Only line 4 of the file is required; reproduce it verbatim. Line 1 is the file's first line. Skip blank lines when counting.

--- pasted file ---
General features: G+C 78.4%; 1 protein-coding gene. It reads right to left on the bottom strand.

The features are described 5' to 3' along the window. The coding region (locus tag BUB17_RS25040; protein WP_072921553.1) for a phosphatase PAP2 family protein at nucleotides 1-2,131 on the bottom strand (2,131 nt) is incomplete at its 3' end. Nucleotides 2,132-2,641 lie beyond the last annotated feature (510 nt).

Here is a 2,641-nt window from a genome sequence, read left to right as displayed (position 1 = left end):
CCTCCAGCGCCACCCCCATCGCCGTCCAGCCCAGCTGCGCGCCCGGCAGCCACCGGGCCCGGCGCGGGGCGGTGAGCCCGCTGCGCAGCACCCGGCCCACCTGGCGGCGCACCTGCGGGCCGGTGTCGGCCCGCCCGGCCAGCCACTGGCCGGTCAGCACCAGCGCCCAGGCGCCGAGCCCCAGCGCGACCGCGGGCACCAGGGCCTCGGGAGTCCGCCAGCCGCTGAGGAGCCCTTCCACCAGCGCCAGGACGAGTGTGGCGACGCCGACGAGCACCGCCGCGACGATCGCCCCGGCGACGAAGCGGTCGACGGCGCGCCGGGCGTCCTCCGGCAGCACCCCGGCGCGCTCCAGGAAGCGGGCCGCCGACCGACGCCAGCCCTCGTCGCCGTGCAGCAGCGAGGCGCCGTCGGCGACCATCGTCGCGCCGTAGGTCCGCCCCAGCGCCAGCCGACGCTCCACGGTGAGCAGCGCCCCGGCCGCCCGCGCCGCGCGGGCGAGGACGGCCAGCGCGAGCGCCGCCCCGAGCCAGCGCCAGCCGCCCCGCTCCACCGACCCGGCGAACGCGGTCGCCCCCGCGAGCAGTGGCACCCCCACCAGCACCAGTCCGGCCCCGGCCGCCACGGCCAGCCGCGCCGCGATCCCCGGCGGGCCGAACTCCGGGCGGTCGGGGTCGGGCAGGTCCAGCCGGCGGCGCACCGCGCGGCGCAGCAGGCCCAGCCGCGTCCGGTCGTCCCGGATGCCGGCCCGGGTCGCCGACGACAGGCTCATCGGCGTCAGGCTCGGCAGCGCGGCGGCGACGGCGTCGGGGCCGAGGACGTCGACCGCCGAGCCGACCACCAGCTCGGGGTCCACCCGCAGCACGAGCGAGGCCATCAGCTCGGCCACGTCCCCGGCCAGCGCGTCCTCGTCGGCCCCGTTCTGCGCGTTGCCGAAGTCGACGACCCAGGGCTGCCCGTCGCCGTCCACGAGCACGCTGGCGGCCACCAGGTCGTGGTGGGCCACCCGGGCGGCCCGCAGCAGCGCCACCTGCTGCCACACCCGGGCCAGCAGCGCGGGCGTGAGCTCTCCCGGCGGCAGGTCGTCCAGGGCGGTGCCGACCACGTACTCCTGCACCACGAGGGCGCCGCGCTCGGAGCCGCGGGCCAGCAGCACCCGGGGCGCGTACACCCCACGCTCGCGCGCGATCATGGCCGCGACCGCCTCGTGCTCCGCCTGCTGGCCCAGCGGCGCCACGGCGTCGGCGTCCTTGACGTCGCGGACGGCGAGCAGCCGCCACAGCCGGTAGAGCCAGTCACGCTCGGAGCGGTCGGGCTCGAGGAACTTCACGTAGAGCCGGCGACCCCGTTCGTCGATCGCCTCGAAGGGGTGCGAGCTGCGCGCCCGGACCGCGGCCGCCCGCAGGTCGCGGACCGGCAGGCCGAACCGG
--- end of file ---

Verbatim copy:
CCTCCAGCGCCACCCCCATCGCCGTCCAGCCCAGCTGCGCGCCCGGCAGCCACCGGGCCCGGCGCGGGGCGGTGAGCCCGCTGCGCAGCACCCGGCCCACCTGGCGGCGCACCTGCGGGCCGGTGTCGGCCCGCCCGGCCAGCCACTGGCCGGTCAGCACCAGCGCCCAGGCGCCGAGCCCCAGCGCGACCGCGGGCACCAGGGCCTCGGGAGTCCGCCAGCCGCTGAGGAGCCCTTCCACCAGCGCCAGGACGAGTGTGGCGACGCCGACGAGCACCGCCGCGACGATCGCCCCGGCGACGAAGCGGTCGACGGCGCGCCGGGCGTCCTCCGGCAGCACCCCGGCGCGCTCCAGGAAGCGGGCCGCCGACCGACGCCAGCCCTCGTCGCCGTGCAGCAGCGAGGCGCCGTCGGCGACCATCGTCGCGCCGTAGGTCCGCCCCAGCGCCAGCCGACGCTCCACGGTGAGCAGCGCCCCGGCCGCCCGCGCCGCGCGGGCGAGGACGGCCAGCGCGAGCGCCGCCCCGAGCCAGCGCCAGCCGCCCCGCTCCACCGACCCGGCGAACGCGGTCGCCCCCGCGAGCAGTGGCACCCCCACCAGCACCAGTCCGGCCCCGGCCGCCACGGCCAGCCGCGCCGCGATCCCCGGCGGGCCGAACTCCGGGCGGTCGGGGTCGGGCAGGTCCAGCCGGCGGCGCACCGCGCGGCGCAGCAGGCCCAGCCGCGTCCGGTCGTCCCGGATGCCGGCCCGGGTCGCCGACGACAGGCTCATCGGCGTCAGGCTCGGCAGCGCGGCGGCGACGGCGTCGGGGCCGAGGACGTCGACCGCCGAGCCGACCACCAGCTCGGGGTCCACCCGCAGCACGAGCGAGGCCATCAGCTCGGCCACGTCCCCGGCCAGCGCGTCCTCGTCGGCCCCGTTCTGCGCGTTGCCGAAGTCGACGACCCAGGGCTGCCCGTCGCCGTCCACGAGCACGCTGGCGGCCACCAGGTCGTGGTGGGCCACCCGGGCGGCCCGCAGCAGCGCCACCTGCTGCCACACCCGGGCCAGCAGCGCGGGCGTGAGCTCTCCCGGCGGCAGGTCGTCCAGGGCGGTGCCGACCACGTACTCCTGCACCACGAGGGCGCCGCGCTCGGAGCCGCGGGCCAGCAGCACCCGGGGCGCGTACACCCCACGCTCGCGCGCGATCATGGCCGCGACCGCCTCGTGCTCCGCCTGCTGGCCCAGCGGCGCCACGGCGTCGGCGTCCTTGACGTCGCGGACGGCGAGCAGCCGCCACAGCCGGTAGAGCCAGTCACGCTCGGAGCGGTCGGGCTCGAGGAACTTCACGTAGAGCCGGCGACCCCGTTCGTCGATCGCCTCGAAGGGGTGCGAGCTGCGCGCCCGGACCGCGGCCGCCCGCAGGTCGCGGACCGGCAGGCCGAACCGG